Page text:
Sometimes you’ll hear people argue that doctors don’t know how psych meds work, and therefore they shouldn’t be used. However, there’s a lack of clarity to these statements that, at least in my opinion, casts psychotropic meds in an unfair light.
What is the mechanism of action?
If we’re going to about how medications work, that incorporates a couple of distinct concepts.
Part A is what the drug does in the body. What receptors, enzymes, etc. does it interact with, and what is the nature of that interaction?
Part B is how that produces the therapeutic effect. Say we know drug A binds to receptor X – so what? How does that interaction with receptor X lead to a therapeutic benefit?
For most psychiatric medications, science has done a pretty good job of establishing Part A, i.e. what receptors they act at and what they do while they’re there. So to say we don’t know how they work, full stop, is misleading.
What we may be missing is the Part B, the so what.
Let’s look at ketamine as an example. It’s been around for a while as an anesthetic, and it’s known to work on NMDA and AMPA receptors, affecting the activity of the neurotransmitters glutamate and GABA. Great, so what? Well, it appears to boost levels of the protein brain-derived neurotrophic factor (BDNF), which promotes the creation of new synaptic connections in the brain.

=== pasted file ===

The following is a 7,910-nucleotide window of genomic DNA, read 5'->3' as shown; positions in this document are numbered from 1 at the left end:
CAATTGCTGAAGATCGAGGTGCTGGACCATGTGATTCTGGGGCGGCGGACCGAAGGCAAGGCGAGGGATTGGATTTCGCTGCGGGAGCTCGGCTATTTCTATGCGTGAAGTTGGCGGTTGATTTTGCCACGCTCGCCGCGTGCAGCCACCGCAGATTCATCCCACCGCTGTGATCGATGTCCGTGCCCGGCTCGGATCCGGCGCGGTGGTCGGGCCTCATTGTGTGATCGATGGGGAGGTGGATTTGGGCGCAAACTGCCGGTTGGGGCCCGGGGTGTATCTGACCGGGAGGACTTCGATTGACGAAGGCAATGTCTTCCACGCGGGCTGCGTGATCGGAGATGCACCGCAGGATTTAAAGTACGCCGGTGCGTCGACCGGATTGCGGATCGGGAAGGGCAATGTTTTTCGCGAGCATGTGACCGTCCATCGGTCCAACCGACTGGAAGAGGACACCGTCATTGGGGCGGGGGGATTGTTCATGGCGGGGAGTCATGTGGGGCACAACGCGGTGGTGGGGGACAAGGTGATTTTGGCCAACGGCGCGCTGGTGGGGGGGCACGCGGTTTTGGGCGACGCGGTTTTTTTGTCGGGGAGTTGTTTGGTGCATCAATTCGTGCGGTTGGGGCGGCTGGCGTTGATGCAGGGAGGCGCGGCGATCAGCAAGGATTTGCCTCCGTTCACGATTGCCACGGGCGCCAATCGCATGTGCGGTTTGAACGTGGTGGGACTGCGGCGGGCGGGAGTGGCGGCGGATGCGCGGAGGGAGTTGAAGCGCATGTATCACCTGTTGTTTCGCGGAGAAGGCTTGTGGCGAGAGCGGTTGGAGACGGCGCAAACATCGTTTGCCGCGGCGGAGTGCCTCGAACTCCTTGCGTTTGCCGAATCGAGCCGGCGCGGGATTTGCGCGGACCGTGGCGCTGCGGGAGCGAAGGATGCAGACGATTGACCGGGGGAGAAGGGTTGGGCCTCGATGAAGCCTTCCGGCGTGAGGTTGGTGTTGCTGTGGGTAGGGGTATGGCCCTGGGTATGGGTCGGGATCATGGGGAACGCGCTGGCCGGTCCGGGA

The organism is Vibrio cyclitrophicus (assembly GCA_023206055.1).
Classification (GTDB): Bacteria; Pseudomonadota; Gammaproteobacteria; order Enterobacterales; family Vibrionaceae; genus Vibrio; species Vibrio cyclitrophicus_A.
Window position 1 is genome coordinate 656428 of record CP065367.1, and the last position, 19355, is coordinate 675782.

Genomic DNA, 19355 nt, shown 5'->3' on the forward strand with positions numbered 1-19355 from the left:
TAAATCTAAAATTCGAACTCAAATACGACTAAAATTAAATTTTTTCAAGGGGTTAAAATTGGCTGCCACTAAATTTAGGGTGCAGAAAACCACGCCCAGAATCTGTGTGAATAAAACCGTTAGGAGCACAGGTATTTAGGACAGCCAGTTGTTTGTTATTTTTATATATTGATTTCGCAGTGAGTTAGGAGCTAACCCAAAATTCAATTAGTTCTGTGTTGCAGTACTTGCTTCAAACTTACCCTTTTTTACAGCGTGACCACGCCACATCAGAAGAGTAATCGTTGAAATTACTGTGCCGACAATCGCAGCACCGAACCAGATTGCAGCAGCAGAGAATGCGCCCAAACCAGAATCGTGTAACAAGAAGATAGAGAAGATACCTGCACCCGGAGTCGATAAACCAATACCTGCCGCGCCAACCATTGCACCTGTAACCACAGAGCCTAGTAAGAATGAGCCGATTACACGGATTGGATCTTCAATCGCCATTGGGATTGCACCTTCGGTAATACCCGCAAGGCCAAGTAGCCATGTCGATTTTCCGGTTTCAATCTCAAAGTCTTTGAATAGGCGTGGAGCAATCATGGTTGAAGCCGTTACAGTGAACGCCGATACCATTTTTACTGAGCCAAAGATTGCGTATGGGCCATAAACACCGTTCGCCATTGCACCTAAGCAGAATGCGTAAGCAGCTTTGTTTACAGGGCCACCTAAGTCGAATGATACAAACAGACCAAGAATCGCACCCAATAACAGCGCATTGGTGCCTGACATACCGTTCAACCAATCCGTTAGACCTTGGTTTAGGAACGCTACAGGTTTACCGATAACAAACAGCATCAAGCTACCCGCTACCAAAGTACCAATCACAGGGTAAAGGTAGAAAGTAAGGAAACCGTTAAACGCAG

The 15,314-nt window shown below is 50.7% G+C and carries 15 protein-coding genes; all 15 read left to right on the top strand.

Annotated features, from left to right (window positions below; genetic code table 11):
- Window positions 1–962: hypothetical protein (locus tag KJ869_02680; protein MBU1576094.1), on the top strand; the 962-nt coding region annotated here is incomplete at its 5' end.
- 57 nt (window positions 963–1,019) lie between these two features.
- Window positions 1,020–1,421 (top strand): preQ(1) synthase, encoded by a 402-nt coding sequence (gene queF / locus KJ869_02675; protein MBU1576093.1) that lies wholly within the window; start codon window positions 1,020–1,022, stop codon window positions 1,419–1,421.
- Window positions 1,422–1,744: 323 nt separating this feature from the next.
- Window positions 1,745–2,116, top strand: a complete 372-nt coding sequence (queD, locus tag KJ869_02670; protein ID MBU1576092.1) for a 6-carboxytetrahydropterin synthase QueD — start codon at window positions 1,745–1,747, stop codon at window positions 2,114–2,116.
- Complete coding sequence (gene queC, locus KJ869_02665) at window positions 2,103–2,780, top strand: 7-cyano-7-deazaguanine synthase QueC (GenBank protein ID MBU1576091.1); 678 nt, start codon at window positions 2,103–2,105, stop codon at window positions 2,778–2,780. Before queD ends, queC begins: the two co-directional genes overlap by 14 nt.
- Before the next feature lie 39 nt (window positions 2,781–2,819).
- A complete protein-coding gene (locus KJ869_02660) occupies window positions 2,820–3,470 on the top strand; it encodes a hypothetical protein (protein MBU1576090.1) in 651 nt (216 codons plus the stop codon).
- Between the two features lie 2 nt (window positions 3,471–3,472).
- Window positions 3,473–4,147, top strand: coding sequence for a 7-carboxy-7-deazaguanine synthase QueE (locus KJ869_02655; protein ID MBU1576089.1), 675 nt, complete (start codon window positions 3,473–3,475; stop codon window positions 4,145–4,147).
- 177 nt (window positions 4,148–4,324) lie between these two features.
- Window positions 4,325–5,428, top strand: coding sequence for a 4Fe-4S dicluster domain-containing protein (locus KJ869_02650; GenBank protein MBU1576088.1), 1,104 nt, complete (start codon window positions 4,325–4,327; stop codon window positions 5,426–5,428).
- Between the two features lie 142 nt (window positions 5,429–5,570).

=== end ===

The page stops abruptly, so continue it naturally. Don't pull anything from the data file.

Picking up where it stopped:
Okay, but what’s the connection to ketamine’s antidepressant effect? That’s where things get more iffy, especially since other drugs that act the same way at NMDA receptors don’t have the same therapeutic effect as ketamine.
Another medication where there’s an element of mystery is lithium. Lithium does a lot of different things: it affects the enzyme inositol monophosphatase, it affects G-proteins that move substances in and out of cells, it regulates gene expression for growth factors, it affects downstream signal transduction cascades, and it affects the neurotransmitter GABA.
So, lithium gets around. Is it known exactly what part of its activity in the human body produces the therapeutic benefits? Nope. Does that make it a sketchy medication? No. Sure, it has side effects, but like any other medication, there needs to be an individual weighing of pros and cons.
How does this matter?
The key point here is that the medical field isn’t throwing meds at us without having any clue what they do in the body. And sometimes, the mechanism of action of the side effects is actually better understood than the link between the mechanism and the therapeutic effects.
From a pragmatic perspective, what matters is whether or not a given individual gets the desired therapeutic effect from a given drug. When ketamine finally gets Health Canada approval, I’m certainly not going to be waiting around for science to figure out which component of its activity is responsible for the therapeutic effect. I just want to feel better.
For more posts on psychiatric medications, the Psych Meds 101 series covers:
You may also be interested in the post Why Do Psych Medications Stop Working Sometimes?
Ashley L. Peterson
BScPharm BSN MPN
Ashley is a former mental health nurse and pharmacist and the author of four books.